Stock Analysis

Titan Machinery (NASDAQ:TITN) Seems To Use Debt Rather Sparingly

NasdaqGS:TITN
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Legendary fund manager Li Lu (who Charlie Munger backed) once said, 'The biggest investment risk is not the volatility of prices, but whether you will suffer a permanent loss of capital.' So it seems the smart money knows that debt - which is usually involved in bankruptcies - is a very important factor, when you assess how risky a company is. We can see that Titan Machinery Inc. (NASDAQ:TITN) does use debt in its business. But is this debt a concern to shareholders?

When Is Debt A Problem?

Debt assists a business until the business has trouble paying it off, either with new capital or with free cash flow. Ultimately, if the company can't fulfill its legal obligations to repay debt, shareholders could walk away with nothing. While that is not too common, we often do see indebted companies permanently diluting shareholders because lenders force them to raise capital at a distressed price. Of course, plenty of companies use debt to fund growth, without any negative consequences. The first step when considering a company's debt levels is to consider its cash and debt together.

View our latest analysis for Titan Machinery

How Much Debt Does Titan Machinery Carry?

You can click the graphic below for the historical numbers, but it shows that as of January 2022 Titan Machinery had US$203.7m of debt, an increase on US$194.8m, over one year. However, because it has a cash reserve of US$146.1m, its net debt is less, at about US$57.5m.

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NasdaqGS:TITN Debt to Equity History April 29th 2022

A Look At Titan Machinery's Liabilities

According to the last reported balance sheet, Titan Machinery had liabilities of US$374.7m due within 12 months, and liabilities of US$136.7m due beyond 12 months. Offsetting this, it had US$146.1m in cash and US$94.3m in receivables that were due within 12 months. So its liabilities outweigh the sum of its cash and (near-term) receivables by US$271.0m.

While this might seem like a lot, it is not so bad since Titan Machinery has a market capitalization of US$531.8m, and so it could probably strengthen its balance sheet by raising capital if it needed to. However, it is still worthwhile taking a close look at its ability to pay off debt.

We measure a company's debt load relative to its earnings power by looking at its net debt divided by its earnings before interest, tax, depreciation, and amortization (EBITDA) and by calculating how easily its earnings before interest and tax (EBIT) cover its interest expense (interest cover). The advantage of this approach is that we take into account both the absolute quantum of debt (with net debt to EBITDA) and the actual interest expenses associated with that debt (with its interest cover ratio).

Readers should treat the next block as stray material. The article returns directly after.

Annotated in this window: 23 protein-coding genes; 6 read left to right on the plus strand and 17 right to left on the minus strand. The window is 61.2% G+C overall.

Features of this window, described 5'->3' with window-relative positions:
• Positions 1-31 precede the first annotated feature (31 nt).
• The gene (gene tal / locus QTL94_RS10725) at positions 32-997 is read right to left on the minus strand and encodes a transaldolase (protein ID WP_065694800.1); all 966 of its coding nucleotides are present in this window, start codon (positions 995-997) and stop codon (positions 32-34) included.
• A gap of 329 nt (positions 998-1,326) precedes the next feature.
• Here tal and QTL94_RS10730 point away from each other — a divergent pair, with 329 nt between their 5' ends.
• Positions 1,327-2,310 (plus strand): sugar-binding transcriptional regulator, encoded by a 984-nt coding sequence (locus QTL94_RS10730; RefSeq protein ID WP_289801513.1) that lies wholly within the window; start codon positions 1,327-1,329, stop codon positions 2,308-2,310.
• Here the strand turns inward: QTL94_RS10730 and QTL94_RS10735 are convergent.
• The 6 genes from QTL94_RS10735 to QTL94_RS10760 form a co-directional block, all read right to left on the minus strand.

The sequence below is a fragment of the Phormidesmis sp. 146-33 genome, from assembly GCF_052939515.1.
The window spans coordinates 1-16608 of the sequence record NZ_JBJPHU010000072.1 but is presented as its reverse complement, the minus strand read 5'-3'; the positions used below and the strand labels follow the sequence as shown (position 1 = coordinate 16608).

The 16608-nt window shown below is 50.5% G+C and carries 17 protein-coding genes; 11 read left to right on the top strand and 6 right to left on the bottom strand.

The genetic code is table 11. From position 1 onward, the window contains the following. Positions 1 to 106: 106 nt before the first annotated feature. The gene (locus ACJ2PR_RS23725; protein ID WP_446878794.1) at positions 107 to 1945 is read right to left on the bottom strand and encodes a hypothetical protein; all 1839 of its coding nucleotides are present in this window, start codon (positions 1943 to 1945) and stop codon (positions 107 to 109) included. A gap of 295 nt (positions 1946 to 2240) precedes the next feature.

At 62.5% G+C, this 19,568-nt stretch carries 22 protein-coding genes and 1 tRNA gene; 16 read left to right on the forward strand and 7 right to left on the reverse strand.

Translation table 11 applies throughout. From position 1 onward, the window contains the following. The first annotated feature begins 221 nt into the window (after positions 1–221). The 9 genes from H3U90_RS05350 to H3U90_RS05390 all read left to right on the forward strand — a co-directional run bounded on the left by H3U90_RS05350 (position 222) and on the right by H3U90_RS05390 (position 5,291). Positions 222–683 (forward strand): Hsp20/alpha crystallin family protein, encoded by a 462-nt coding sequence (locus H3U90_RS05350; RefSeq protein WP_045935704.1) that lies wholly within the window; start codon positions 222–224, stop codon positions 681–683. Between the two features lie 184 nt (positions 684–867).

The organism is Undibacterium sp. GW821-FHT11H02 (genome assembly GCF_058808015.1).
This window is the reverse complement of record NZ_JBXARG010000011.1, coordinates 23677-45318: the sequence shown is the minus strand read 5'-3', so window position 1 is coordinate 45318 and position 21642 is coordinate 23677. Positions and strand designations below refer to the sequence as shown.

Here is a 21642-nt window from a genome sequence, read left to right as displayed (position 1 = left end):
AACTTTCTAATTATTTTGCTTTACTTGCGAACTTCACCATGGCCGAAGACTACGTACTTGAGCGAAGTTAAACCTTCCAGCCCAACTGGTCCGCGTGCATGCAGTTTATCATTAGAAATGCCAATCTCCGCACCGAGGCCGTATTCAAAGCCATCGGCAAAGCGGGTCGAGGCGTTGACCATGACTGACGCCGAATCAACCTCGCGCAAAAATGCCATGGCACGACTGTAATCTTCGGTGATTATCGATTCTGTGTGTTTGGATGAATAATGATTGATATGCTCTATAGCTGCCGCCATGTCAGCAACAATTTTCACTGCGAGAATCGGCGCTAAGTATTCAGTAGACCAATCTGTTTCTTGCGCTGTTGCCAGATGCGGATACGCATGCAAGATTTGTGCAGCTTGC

Titan Machinery's net debt is only 0.51 times its EBITDA. And its EBIT covers its interest expense a whopping 17.0 times over. So you could argue it is no more threatened by its debt than an elephant is by a mouse. Better yet, Titan Machinery grew its EBIT by 126% last year, which is an impressive improvement. If maintained that growth will make the debt even more manageable in the years ahead. There's no doubt that we learn most about debt from the balance sheet. But ultimately the future profitability of the business will decide if Titan Machinery can strengthen its balance sheet over time. So if you're focused on the future you can check out this free report showing analyst profit forecasts.

But our final consideration is also important, because a company cannot pay debt with paper profits; it needs cold hard cash. So we always check how much of that EBIT is translated into free cash flow. Over the last three years, Titan Machinery actually produced more free cash flow than EBIT. That sort of strong cash generation warms our hearts like a puppy in a bumblebee suit.

Our View

The good news is that Titan Machinery's demonstrated ability to cover its interest expense with its EBIT delights us like a fluffy puppy does a toddler. But truth be told we feel its level of total liabilities does undermine this impression a bit. Looking at the bigger picture, we think Titan Machinery's use of debt seems quite reasonable and we're not concerned about it. After all, sensible leverage can boost returns on equity. The balance sheet is clearly the area to focus on when you are analysing debt. But ultimately, every company can contain risks that exist outside of the balance sheet. To that end, you should be aware of the 1 warning sign we've spotted with Titan Machinery .

At the end of the day, it's often better to focus on companies that are free from net debt. You can access our special list of such companies (all with a track record of profit growth). It's free.

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This article by Simply Wall St is general in nature. We provide commentary based on historical data and analyst forecasts only using an unbiased methodology and our articles are not intended to be financial advice. It does not constitute a recommendation to buy or sell any stock, and does not take account of your objectives, or your financial situation. We aim to bring you long-term focused analysis driven by fundamental data. Note that our analysis may not factor in the latest price-sensitive company announcements or qualitative material. Simply Wall St has no position in any stocks mentioned.